Microsoft release a list of Operating Systems (OS) and SQL Version Upgrade Paths that will be compatible with SQL Denali, SQL 11, aka SQL Next or whatever it will be called, the next version of SQL.
1) The current support matrix for OSes is as follows:
· Windows Vista SP2 or later
· Windows Server 2008 SP2 or later
· Windows Server 2008 R2 SP1 or later
· Windows 7 SP1 or later
2) Denali will support upgrading from these SQL Server versions:
· SQL Server 2005 SP4 or later
· SQL Server 2008 SP2 or later
· SQL Server 2008 R2 SP1 or later
3) The installer is going to block installation on unsupported OSes and it will block unsupported upgrade paths.
“So Balls”, You say, “What’s your opinion?”
Well Dear Reader I’ve got a couple thoughts I’ll give those and then I’ll give you the post I put in place.
IT’S ALL ABOUT THE CUSTOMERS
No matter what industry you are in you serve a customer. Every year Microsoft has a lot of people whose sole job is to find out how many Microsoft Licenses you company has and how many it needs to have. They work out Licensing deals and companies pay money. When this occurs Microsoft get’s an inventory of sorts that let’s them know what people are using.
I don’t know how granular that gets, I have no access to that information, I can only speak for myself. Every job I’ve had since graduating college or while I was still in college has been using computers that ran Windows XP. It has been around a LONG time.
So I would hope that the numbers Microsoft get’s would tell them what Percentage of customers still running XP. You would then assume a natural upgrade trend, whatever the average is they see in their analysis.
I would then hope that they look at the number of hours it would take to make Denali work on XP or any other OS, based off the amount of work, the talent and cost of the team (and there is some serious Talent working for them) vs. the Revenues they project to get from licensing.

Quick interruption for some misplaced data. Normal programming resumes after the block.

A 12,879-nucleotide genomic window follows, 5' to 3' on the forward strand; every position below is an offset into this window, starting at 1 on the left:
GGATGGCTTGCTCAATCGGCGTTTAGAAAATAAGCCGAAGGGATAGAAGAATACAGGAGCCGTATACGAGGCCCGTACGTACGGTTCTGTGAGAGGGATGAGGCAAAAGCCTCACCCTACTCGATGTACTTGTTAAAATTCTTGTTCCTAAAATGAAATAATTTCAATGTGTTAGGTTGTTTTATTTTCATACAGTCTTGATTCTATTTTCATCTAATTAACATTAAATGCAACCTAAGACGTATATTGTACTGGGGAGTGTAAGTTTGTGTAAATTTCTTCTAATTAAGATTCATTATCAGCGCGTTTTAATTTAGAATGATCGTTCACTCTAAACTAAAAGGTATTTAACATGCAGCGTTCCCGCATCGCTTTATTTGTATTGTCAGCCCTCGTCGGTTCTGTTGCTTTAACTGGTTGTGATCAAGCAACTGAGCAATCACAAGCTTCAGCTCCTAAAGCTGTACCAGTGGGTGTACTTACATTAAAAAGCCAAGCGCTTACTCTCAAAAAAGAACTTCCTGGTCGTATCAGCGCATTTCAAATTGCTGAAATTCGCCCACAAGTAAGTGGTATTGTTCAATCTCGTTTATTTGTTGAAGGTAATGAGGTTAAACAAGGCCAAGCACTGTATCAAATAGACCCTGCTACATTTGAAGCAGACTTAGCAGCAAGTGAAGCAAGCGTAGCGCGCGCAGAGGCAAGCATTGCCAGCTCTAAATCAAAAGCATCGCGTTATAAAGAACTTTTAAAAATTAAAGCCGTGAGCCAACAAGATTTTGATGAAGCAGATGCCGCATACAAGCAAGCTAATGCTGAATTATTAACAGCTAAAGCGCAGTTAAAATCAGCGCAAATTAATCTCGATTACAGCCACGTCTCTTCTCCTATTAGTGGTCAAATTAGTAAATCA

Then I would look at the number of shops that run a lot of SQL Server and what their XP breakdown is. If it doesn’t make Dollars and Sense they shouldn’t do it.
MAYBE THEY SHOULDN’T
“But Balls,” You say, “Earlier you told us you would like to see it support XP? WTH?”
Ahh Dear Reader, I would like it. It would make it easier for me to demo at work, and sell to management. Which would work out to some of those Licensees that I talked about up top. I’ve Windows 7 at home, and I’ll install it and learn the heck out of it there.
But what is right for me might not be right for Microsoft. Or it could be, it would all depend on where their customers are.
Even here at work, there is an upgrade strategy that will eventually be put into place, but that may be months or a year or more from now, those decisions are currently above my pay grade.
So finally here is what I wrote. In the end it is up to Microsoft. And as they are with the Clouds so am I with them, when it comes to Microsoft “I’m All IN!”.
I'm going to disagree with the crowd, I think support for XP should be put in place. I'm on Windows 7 at home, but work is still on XP slowly moving to 7.
For some of us IT is a fight, it is a fight to get our companies to adopt the latest and greatest, and sometimes the big ships turn slowly. This would certainly hurt my ability to sell the technology internally and I would assume I'm not alone in this.
As a SQL DBA I feel by default I'm a Microsoft Advocate. In IT there are 50 ways you can do anything, I choose to do those 50 things using Microsoft and predominately SQL Server. I Advocate moving to new technology and using the latest and greatest. But it was a fight to use Powershell 2.0, Mirroring, 2008 R2, and Policy Based Management.
I won't stop Advocating but it will make my fight more of an uphill battle if I cannot install on XP.